With its grandiose opener "If I Survive" and the seminal "Finished Symphony," 1999's Wide Angle was the dramatic and melodically expansive debut that laid the template for their unique sound. The 2003 follow-up, Morning Sci Fi, was a darker, spacier affair that balanced cinematic atmospheres with Peter Hook-penned basslines. Then, in 2006, I Choose Noise seemed to be the culmination of its predecessors. Despite the latter two albums both having their own distinct sound, however, Mike Truman and Chris Healings never strayed very far from the original trademark motif of their debut.
The press release for Disappear Here would have you believe that this is the album that breaks the mould, stating that "it offers a lot more than anything Hybrid has ever previously written by pushing boundaries in every way." Apart from the presence of live drums, though, Disappear Here is not that much of a departure sonically. It's structurally that the difference can be heard: The group utilises song-based structures on a more regular basis, no doubt influenced by the addition of newest member, singer/songwriter Charlotte James.
In terms of the downbeat numbers, their efforts have certainly come to fruition. With her ballad-like vocal stylings floating atop classical piano chords and acoustic guitars on tracks like "Disappear Here," "Every Word" and "Numb," James has brought a certain maturity to the fold. Choruses are more present than ever before, with the breakdown in "Break My Soul" easily the most stirring.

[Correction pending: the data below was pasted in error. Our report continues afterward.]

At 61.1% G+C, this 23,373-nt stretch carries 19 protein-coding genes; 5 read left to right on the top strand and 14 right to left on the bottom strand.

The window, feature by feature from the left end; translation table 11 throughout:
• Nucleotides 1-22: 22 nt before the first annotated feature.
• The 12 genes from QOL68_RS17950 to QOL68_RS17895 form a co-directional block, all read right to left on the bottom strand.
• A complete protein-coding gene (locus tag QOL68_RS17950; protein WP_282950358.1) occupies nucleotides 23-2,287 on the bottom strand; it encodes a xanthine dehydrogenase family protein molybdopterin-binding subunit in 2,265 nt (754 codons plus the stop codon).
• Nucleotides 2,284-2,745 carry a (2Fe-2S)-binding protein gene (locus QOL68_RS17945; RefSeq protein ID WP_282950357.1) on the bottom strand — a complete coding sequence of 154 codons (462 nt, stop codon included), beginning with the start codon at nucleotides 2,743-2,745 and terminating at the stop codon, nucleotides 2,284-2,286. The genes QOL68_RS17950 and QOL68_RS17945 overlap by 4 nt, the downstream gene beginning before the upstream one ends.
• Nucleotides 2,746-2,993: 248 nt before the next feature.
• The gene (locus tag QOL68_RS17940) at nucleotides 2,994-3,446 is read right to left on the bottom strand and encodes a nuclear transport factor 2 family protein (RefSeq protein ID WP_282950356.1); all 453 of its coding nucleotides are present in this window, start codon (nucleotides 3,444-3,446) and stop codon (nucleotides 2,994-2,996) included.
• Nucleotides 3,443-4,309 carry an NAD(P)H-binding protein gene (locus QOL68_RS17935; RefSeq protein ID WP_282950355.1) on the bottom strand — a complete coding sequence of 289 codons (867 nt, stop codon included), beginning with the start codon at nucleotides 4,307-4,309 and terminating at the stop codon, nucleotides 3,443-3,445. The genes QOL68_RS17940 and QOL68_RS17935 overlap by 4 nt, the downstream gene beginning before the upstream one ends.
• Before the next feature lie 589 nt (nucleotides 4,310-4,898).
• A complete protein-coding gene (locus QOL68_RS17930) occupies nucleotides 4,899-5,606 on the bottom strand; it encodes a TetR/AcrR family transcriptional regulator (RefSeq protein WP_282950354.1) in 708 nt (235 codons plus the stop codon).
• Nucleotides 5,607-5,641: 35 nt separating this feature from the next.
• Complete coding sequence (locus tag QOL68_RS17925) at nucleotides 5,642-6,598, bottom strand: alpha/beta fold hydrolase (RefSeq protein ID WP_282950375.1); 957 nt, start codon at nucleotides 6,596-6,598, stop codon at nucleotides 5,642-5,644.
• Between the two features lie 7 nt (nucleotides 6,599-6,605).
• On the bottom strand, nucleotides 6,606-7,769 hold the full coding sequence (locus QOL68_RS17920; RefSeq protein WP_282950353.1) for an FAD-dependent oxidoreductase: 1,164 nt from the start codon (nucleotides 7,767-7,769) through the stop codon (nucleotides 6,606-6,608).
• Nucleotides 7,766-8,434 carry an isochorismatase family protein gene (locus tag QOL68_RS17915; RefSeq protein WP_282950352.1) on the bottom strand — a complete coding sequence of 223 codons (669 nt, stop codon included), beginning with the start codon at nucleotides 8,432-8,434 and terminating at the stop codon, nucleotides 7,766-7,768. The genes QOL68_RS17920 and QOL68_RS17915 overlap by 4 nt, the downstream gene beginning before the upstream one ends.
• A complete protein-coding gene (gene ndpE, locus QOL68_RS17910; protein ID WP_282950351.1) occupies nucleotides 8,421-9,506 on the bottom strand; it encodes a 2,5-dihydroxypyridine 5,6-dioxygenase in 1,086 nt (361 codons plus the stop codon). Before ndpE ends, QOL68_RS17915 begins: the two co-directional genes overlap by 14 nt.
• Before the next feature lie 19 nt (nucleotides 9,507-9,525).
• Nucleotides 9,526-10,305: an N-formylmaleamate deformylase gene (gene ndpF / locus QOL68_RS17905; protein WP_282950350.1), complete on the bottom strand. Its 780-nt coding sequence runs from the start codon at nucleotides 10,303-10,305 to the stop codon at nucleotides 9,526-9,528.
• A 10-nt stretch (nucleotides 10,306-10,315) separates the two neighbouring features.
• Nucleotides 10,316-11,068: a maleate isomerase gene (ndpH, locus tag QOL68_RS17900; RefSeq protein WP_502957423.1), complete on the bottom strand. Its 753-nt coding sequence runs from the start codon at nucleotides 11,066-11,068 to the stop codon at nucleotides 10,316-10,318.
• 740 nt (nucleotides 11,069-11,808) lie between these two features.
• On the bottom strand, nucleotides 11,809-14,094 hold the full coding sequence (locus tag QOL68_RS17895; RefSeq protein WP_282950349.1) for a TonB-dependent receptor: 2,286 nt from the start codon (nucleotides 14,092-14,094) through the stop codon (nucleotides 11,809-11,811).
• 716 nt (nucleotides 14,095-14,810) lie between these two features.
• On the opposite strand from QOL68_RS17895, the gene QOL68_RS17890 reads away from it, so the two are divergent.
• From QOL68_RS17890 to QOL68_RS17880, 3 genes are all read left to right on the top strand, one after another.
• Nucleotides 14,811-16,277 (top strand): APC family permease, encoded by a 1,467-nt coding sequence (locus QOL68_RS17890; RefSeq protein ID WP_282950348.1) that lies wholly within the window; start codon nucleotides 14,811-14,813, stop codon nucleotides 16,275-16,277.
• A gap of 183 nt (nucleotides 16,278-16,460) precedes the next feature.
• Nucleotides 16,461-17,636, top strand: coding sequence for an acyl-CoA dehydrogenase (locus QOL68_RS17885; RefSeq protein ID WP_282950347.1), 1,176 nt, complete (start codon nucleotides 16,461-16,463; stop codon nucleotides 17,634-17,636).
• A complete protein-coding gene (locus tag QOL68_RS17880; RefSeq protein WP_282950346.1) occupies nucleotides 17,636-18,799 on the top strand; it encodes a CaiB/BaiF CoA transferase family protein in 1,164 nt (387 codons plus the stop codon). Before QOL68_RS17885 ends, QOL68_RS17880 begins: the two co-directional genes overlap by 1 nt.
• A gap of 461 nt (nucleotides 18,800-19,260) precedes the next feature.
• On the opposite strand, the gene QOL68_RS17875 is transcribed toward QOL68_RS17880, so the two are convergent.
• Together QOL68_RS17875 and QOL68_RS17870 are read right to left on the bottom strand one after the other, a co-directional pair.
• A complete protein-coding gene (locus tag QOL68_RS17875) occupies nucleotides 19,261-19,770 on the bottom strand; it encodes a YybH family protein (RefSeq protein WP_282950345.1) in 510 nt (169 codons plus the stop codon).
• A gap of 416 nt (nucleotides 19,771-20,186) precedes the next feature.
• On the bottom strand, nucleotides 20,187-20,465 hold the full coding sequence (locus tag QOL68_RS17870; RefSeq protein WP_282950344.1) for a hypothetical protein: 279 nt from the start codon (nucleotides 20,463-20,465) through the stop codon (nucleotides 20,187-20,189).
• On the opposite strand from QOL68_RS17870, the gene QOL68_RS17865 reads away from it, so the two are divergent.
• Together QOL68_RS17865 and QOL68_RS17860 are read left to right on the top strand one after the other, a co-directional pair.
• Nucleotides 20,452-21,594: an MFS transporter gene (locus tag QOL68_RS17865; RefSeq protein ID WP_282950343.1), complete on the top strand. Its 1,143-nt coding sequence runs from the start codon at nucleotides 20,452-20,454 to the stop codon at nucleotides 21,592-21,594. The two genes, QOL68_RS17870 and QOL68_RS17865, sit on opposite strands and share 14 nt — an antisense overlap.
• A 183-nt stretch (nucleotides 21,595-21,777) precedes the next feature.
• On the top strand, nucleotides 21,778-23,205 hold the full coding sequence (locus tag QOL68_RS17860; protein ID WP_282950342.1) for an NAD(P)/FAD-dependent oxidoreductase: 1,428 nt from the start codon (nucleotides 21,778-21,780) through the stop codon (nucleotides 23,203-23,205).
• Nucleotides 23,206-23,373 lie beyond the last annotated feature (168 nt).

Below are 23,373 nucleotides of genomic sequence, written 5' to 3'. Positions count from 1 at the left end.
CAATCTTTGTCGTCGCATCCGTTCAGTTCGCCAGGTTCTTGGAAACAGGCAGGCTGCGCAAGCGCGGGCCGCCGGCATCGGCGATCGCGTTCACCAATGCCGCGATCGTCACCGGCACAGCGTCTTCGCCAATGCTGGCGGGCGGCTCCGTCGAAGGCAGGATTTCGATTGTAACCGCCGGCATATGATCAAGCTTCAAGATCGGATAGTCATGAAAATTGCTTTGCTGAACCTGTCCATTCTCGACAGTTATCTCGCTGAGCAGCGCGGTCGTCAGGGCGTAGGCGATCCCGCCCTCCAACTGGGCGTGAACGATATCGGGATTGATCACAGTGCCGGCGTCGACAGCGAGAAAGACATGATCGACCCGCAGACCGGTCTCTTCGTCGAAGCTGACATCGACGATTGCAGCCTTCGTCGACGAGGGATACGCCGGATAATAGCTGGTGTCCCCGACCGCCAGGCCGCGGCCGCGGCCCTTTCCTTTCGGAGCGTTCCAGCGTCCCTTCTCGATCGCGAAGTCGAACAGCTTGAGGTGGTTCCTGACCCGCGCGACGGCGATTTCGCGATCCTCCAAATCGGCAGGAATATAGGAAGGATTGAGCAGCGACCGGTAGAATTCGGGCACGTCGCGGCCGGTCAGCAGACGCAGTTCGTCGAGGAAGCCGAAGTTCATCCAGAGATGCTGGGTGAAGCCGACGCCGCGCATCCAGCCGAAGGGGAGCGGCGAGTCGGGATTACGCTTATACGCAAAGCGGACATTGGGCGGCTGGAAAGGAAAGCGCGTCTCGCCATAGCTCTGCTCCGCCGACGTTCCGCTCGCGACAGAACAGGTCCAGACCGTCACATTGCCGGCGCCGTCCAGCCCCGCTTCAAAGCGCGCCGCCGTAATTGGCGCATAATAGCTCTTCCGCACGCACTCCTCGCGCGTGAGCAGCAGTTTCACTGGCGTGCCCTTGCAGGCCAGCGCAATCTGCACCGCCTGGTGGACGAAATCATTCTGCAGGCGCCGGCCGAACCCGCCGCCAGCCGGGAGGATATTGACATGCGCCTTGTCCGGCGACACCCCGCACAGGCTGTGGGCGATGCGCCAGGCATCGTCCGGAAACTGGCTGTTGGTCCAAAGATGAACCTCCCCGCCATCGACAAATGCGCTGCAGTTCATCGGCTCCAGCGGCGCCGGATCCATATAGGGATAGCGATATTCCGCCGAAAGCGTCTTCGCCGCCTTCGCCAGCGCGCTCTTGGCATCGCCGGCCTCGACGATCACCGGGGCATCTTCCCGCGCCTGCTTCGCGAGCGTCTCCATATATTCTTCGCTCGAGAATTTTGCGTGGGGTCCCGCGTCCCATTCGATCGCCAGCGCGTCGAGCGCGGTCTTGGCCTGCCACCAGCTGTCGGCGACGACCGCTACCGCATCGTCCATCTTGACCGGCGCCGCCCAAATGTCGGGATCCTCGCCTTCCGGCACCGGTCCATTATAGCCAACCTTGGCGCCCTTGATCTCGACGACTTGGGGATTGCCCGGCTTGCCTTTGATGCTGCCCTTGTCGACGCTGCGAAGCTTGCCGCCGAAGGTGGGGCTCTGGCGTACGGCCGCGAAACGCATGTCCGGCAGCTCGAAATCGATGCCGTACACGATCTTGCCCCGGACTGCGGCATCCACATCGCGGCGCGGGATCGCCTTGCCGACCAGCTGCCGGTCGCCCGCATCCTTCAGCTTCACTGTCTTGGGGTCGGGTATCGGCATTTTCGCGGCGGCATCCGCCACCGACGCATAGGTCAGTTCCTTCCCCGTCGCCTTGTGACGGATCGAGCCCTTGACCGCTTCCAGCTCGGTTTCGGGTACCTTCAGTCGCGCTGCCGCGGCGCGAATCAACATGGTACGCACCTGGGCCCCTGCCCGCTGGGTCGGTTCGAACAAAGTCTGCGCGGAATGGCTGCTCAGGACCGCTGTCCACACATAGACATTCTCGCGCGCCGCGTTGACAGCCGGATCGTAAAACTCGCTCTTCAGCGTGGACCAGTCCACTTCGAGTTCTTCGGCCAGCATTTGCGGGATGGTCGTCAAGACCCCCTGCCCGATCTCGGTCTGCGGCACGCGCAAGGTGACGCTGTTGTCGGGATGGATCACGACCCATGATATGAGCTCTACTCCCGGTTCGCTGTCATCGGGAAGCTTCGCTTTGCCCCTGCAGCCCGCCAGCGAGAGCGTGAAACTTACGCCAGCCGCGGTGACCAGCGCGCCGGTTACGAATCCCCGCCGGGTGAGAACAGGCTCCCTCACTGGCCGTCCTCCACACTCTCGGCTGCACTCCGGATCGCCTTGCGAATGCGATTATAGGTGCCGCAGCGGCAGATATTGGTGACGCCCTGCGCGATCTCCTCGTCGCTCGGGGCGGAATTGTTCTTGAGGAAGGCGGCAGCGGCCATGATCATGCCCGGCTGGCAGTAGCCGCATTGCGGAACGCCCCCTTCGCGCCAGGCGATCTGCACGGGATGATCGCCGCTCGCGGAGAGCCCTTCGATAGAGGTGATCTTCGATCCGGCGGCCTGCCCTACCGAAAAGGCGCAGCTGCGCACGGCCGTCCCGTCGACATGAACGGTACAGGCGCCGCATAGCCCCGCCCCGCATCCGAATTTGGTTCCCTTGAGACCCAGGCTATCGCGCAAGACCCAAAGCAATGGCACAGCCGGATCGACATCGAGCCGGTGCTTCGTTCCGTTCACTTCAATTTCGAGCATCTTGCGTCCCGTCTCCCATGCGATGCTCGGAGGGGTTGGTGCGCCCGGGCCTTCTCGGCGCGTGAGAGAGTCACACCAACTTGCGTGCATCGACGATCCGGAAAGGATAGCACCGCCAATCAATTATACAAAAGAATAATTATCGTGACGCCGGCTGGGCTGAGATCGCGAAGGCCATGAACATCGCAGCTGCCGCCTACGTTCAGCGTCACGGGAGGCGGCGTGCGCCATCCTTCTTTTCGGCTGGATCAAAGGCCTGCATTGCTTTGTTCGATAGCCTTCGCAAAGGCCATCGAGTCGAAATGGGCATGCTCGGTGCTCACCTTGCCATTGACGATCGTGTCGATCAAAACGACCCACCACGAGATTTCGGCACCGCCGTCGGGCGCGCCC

It's when Hybrid try to pull off the big, epic tracks they're so well known for that things don't seem to go down as well. "Can You Hear Me" threatens to be the best thing on Disappear Here, but is let down by the cheap, watered down poignancy of the lyrics ("I'm awake today, I've got something to say, can you hear me now?"). "Original Sin" pales in comparison to past triumphs like "True to Form," and "The Formula of Fear" feels like Hybrid-by-the-numbers. There's a lack of atmospheric tension here, which had always given their music a cinematic presence in the past.
While the standard of production on Disappear Here is, as always with Hybrid, top notch, they've done better album-wise in the past. Nevertheless, their ambition for more refined songwriting, and their evolution into a band poses the possibility that in a live setting, this album may just come into its own.